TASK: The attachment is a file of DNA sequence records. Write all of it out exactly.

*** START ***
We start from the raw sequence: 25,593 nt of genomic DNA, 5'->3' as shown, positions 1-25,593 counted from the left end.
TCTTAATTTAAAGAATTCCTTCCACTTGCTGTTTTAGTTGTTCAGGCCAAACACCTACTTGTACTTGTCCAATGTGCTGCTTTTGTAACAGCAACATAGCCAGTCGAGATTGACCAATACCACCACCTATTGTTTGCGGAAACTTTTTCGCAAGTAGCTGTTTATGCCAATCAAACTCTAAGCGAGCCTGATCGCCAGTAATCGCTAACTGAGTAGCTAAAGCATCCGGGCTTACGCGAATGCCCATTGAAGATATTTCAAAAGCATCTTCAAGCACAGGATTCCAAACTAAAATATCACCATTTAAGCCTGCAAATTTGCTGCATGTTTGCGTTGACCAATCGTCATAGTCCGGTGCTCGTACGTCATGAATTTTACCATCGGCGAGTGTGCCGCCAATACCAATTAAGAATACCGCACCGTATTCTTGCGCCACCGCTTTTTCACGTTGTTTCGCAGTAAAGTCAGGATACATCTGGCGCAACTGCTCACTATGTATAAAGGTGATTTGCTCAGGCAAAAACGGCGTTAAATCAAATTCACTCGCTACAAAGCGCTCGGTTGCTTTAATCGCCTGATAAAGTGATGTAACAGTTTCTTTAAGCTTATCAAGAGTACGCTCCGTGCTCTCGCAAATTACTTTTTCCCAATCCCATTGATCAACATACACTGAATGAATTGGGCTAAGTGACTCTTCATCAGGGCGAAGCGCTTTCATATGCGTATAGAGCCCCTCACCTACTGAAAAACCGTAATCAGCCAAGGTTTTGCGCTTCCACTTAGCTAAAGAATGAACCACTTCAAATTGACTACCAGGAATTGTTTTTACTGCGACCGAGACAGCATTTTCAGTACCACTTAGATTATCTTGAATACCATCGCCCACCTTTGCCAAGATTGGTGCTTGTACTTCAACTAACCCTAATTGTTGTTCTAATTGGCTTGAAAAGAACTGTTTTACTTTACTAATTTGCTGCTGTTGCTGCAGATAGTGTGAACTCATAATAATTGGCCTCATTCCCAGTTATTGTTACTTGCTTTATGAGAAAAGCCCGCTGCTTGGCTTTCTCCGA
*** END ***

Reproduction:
We start from the raw sequence: 25,593 nt of genomic DNA, 5'->3' as shown, positions 1-25,593 counted from the left end.
TCTTAATTTAAAGAATTCCTTCCACTTGCTGTTTTAGTTGTTCAGGCCAAACACCTACTTGTACTTGTCCAATGTGCTGCTTTTGTAACAGCAACATAGCCAGTCGAGATTGACCAATACCACCACCTATTGTTTGCGGAAACTTTTTCGCAAGTAGCTGTTTATGCCAATCAAACTCTAAGCGAGCCTGATCGCCAGTAATCGCTAACTGAGTAGCTAAAGCATCCGGGCTTACGCGAATGCCCATTGAAGATATTTCAAAAGCATCTTCAAGCACAGGATTCCAAACTAAAATATCACCATTTAAGCCTGCAAATTTGCTGCATGTTTGCGTTGACCAATCGTCATAGTCCGGTGCTCGTACGTCATGAATTTTACCATCGGCGAGTGTGCCGCCAATACCAATTAAGAATACCGCACCGTATTCTTGCGCCACCGCTTTTTCACGTTGTTTCGCAGTAAAGTCAGGATACATCTGGCGCAACTGCTCACTATGTATAAAGGTGATTTGCTCAGGCAAAAACGGCGTTAAATCAAATTCACTCGCTACAAAGCGCTCGGTTGCTTTAATCGCCTGATAAAGTGATGTAACAGTTTCTTTAAGCTTATCAAGAGTACGCTCCGTGCTCTCGCAAATTACTTTTTCCCAATCCCATTGATCAACATACACTGAATGAATTGGGCTAAGTGACTCTTCATCAGGGCGAAGCGCTTTCATATGCGTATAGAGCCCCTCACCTACTGAAAAACCGTAATCAGCCAAGGTTTTGCGCTTCCACTTAGCTAAAGAATGAACCACTTCAAATTGACTACCAGGAATTGTTTTTACTGCGACCGAGACAGCATTTTCAGTACCACTTAGATTATCTTGAATACCATCGCCCACCTTTGCCAAGATTGGTGCTTGTACTTCAACTAACCCTAATTGTTGTTCTAATTGGCTTGAAAAGAACTGTTTTACTTTACTAATTTGCTGCTGTTGCTGCAGATAGTGTGAACTCATAATAATTGGCCTCATTCCCAGTTATTGTTACTTGCTTTATGAGAAAAGCCCGCTGCTTGGCTTTCTCCGA